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Keywords:

  • brimonidine;
  • electroretinogram;
  • extended release;
  • intravitreal device

Abstract.

  1. Top of page
  2. Abstract.
  3. Introduction
  4. Materials and Methods
  5. Results
  6. Discussion
  7. Acknowledgements
  8. References

Purpose:  To evaluate the safety profile of a brimonidine extended release intravitreal implant, in normotensive rabbit eyes.

Methods:  Devices were made from hollow poly-l-lactic acid (PLA) tubes and contained hundred micrograms of brimonidine pamoate. Device was injected intravitreally in one eye of 12 New Zealand pigmented rabbits, whereas other eye was injected with a sham implant in masked fashion. Ocular examination was conducted at baseline and months 1, 3 and 6 including dilated fundus examination and electro-retinogram (ERG). Four rabbits were sacrificed at each time-point for retinal histology. ERG data were compared between groups and time-points using anova.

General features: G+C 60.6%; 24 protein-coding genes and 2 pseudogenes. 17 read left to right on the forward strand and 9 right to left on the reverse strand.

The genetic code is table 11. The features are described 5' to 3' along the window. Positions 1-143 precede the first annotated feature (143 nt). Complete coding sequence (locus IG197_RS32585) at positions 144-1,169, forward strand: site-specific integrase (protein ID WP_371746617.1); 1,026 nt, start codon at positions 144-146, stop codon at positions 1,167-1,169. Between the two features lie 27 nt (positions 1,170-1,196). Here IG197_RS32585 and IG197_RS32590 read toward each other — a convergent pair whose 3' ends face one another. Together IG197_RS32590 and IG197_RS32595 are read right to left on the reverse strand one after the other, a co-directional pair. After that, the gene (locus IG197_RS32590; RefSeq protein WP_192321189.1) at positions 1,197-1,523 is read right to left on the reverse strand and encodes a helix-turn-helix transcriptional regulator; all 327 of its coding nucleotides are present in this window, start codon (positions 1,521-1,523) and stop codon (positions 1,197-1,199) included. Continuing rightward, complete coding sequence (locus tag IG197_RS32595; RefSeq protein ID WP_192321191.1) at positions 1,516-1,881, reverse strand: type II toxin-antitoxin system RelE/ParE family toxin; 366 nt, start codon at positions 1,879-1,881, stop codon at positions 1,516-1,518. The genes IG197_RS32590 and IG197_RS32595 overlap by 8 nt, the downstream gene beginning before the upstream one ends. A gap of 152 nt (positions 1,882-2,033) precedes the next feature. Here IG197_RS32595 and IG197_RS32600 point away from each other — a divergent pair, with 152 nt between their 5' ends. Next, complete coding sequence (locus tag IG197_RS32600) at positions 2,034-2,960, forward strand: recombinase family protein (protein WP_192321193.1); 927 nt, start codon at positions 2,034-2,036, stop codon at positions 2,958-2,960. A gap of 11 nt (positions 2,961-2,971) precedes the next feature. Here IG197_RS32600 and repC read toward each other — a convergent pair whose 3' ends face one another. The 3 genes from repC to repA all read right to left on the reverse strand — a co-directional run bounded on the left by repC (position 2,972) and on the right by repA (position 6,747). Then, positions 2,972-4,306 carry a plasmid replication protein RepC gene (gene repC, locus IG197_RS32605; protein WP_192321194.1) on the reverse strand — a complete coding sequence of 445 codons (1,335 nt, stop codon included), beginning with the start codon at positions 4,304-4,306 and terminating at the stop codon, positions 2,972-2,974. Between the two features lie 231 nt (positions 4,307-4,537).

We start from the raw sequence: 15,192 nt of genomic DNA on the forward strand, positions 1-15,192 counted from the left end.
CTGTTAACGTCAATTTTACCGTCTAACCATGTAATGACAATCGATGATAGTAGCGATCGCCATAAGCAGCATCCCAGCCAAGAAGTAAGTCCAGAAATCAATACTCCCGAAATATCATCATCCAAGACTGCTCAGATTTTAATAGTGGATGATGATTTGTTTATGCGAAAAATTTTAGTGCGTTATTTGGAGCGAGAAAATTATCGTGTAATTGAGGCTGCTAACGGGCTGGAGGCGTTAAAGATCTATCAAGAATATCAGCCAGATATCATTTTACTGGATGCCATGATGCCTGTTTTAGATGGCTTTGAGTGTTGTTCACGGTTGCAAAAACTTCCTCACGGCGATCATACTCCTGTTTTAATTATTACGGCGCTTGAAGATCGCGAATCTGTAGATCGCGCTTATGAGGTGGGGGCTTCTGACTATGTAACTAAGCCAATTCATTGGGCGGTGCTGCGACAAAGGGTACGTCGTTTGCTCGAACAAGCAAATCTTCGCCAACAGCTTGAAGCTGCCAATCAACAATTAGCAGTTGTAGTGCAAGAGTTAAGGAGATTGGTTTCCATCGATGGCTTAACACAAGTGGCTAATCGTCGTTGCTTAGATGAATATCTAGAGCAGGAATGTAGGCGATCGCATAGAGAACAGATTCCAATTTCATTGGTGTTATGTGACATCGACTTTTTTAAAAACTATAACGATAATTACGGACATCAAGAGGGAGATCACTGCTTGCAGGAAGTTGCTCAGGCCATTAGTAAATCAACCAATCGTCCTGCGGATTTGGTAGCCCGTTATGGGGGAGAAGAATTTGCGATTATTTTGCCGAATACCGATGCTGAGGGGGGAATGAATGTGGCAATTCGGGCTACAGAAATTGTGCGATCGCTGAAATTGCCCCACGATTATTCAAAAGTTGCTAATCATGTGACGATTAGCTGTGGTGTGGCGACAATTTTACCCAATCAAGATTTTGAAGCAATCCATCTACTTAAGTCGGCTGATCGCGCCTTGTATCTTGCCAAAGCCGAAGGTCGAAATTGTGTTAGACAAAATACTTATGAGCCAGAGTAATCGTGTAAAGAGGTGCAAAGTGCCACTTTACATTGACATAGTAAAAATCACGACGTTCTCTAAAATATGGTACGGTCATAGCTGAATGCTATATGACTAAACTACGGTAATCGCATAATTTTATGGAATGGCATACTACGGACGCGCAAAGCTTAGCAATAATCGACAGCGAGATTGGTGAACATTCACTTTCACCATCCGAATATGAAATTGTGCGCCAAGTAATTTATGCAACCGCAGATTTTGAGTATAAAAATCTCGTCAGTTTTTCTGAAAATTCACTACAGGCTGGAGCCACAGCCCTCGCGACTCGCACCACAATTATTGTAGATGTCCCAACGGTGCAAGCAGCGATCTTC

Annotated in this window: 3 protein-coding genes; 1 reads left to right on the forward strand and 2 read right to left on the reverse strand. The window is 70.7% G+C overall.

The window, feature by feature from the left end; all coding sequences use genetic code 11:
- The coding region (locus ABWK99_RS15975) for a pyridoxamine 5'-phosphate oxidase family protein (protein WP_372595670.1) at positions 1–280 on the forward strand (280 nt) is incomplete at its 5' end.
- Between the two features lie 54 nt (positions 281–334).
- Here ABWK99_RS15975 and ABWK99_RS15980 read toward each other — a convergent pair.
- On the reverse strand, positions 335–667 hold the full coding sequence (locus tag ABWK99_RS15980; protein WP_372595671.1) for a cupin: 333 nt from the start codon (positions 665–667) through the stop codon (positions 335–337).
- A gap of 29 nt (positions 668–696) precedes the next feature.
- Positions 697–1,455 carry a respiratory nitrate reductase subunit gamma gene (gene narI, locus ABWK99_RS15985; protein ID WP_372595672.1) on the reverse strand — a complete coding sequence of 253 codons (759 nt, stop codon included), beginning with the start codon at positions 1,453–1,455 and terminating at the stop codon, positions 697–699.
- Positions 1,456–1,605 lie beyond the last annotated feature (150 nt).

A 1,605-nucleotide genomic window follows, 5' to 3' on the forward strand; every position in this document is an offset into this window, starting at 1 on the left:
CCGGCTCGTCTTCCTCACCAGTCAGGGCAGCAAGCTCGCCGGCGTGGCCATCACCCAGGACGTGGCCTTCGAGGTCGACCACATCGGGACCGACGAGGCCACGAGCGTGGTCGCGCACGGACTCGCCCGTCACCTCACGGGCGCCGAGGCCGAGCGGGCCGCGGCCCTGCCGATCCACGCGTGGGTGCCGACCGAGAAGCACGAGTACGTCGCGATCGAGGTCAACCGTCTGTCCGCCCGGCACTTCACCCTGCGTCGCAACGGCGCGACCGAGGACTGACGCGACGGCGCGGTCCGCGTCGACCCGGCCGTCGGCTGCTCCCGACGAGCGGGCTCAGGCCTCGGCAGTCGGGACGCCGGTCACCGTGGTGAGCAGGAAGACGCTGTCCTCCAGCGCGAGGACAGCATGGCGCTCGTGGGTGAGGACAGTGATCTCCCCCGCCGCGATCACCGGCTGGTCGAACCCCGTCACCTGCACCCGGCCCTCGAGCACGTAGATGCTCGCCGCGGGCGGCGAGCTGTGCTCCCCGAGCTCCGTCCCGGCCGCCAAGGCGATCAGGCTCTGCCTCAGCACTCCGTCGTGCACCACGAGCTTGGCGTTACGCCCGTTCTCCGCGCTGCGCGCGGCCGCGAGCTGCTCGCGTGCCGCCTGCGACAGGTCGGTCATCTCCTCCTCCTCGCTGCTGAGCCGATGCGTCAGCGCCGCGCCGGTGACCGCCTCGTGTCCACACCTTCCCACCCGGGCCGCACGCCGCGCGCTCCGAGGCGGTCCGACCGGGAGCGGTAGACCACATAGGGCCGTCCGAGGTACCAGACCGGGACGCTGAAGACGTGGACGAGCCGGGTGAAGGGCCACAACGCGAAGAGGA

Results:  No complications were reported from either eye of any rabbits over a 6-month period. Photopic A wave was reduced in the control eye at 1 month compared with baseline (p < 0.01). There was no significant difference in other ERG parameters between the groups at different time-points. Gross retinal histology was normal at all time-points.

Conclusion:  Extended release intravitreal brimonidine device was found to be safe and in normotensive rabbit eyes.


Introduction

  1. Top of page
  2. Abstract.
  3. Introduction
  4. Materials and Methods
  5. Results
  6. Discussion
  7. Acknowledgements
  8. References